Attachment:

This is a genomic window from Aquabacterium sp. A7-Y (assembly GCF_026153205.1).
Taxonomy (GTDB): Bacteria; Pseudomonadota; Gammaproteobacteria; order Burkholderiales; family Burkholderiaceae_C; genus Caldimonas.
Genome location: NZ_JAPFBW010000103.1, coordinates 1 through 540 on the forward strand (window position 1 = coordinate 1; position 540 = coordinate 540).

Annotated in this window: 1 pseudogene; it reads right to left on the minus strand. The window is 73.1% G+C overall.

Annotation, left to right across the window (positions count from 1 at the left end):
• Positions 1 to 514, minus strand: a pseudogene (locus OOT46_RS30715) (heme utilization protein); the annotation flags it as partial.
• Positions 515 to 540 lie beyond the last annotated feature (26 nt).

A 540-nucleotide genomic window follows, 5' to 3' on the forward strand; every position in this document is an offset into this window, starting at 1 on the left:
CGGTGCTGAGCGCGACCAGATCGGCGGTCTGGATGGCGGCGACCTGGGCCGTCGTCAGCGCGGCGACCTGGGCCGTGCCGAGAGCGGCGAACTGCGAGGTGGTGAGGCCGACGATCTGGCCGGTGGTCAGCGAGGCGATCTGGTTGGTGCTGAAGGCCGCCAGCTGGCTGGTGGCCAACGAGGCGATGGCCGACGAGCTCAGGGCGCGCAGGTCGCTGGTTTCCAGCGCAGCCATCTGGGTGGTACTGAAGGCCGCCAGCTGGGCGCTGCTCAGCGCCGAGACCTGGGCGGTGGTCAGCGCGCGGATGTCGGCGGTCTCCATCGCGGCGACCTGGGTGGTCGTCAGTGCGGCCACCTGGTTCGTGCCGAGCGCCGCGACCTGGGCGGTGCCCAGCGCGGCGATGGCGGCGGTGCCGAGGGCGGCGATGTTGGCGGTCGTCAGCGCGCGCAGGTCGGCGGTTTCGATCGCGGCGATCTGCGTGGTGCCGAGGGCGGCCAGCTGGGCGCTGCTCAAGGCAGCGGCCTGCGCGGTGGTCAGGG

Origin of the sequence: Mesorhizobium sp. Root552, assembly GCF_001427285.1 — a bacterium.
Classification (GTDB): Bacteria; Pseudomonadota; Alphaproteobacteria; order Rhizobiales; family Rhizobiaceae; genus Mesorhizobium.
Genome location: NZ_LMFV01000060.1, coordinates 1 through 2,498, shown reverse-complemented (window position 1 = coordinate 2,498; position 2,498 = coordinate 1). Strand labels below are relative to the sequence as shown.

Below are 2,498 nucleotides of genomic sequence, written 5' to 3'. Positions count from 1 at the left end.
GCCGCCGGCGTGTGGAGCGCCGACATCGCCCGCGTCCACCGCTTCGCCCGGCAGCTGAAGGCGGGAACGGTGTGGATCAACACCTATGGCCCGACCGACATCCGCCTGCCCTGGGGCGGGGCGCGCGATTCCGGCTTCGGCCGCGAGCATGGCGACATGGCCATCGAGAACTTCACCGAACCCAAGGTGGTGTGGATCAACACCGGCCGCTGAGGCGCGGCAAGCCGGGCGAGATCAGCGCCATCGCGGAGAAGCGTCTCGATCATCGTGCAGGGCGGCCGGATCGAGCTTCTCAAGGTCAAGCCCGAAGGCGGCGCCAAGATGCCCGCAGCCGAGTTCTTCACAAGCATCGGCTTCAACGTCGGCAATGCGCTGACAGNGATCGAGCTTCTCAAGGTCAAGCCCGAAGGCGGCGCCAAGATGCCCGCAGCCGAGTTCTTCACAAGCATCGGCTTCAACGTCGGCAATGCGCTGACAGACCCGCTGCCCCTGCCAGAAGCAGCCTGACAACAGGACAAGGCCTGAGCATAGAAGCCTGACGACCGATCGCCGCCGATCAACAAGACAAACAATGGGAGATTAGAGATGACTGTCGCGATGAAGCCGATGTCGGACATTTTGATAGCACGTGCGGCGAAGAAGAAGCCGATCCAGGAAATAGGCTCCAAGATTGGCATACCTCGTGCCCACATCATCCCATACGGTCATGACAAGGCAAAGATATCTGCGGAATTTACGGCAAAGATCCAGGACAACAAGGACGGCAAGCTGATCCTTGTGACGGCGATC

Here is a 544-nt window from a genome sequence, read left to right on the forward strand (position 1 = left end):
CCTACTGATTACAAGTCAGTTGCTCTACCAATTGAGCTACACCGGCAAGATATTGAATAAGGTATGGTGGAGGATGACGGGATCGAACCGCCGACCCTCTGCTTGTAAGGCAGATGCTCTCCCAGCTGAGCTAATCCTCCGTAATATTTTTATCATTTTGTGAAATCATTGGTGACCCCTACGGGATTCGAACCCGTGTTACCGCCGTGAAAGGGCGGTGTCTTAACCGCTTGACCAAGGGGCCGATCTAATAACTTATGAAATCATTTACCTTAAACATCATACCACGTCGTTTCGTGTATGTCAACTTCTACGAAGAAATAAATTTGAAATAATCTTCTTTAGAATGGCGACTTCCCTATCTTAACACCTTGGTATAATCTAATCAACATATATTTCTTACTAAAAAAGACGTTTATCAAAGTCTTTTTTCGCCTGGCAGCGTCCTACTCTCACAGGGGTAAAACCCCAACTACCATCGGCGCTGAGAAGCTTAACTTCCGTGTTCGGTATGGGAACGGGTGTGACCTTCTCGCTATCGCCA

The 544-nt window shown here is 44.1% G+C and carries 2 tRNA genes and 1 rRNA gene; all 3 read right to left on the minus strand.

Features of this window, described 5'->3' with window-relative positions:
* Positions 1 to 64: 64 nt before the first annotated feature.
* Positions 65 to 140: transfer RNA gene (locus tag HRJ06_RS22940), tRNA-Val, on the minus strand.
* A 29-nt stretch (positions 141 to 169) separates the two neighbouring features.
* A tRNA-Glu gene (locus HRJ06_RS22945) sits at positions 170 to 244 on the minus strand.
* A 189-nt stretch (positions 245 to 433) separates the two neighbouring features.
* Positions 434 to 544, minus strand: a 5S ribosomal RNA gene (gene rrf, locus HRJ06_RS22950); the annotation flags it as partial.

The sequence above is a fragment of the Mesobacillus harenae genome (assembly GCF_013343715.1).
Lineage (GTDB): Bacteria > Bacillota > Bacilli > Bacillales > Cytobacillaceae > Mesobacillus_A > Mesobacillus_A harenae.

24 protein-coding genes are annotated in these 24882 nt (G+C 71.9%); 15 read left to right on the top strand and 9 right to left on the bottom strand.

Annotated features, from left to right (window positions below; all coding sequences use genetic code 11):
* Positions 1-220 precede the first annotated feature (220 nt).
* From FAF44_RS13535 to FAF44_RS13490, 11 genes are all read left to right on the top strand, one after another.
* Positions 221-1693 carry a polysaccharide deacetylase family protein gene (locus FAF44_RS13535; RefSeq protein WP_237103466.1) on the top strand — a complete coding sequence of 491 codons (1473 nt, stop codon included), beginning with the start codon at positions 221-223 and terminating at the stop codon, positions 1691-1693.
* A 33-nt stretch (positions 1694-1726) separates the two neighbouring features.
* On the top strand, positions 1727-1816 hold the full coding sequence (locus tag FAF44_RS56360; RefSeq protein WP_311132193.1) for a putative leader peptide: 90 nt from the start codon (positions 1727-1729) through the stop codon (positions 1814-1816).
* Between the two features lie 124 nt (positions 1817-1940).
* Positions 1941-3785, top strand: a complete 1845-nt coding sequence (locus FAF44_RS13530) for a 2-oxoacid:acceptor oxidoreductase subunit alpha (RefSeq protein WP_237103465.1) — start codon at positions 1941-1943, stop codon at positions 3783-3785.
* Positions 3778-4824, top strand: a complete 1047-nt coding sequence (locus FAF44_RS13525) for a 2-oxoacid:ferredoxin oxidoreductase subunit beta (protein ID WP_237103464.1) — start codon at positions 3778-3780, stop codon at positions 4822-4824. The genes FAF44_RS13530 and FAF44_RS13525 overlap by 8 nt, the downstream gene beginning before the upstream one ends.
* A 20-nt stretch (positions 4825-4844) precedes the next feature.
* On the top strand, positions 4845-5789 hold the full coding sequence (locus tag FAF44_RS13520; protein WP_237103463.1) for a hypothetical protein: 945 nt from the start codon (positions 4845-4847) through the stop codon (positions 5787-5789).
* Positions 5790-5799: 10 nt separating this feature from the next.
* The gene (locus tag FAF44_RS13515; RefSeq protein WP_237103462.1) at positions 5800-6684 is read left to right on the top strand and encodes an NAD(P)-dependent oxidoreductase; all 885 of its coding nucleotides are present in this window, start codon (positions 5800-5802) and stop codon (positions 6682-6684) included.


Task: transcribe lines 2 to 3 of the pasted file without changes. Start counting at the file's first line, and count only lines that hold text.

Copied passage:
Taxonomy (GTDB): Bacteria; Pseudomonadota; Gammaproteobacteria; order Burkholderiales; family Burkholderiaceae_C; genus Caldimonas.
Genome location: NZ_JAPFBW010000103.1, coordinates 1 through 540 on the forward strand (window position 1 = coordinate 1; position 540 = coordinate 540).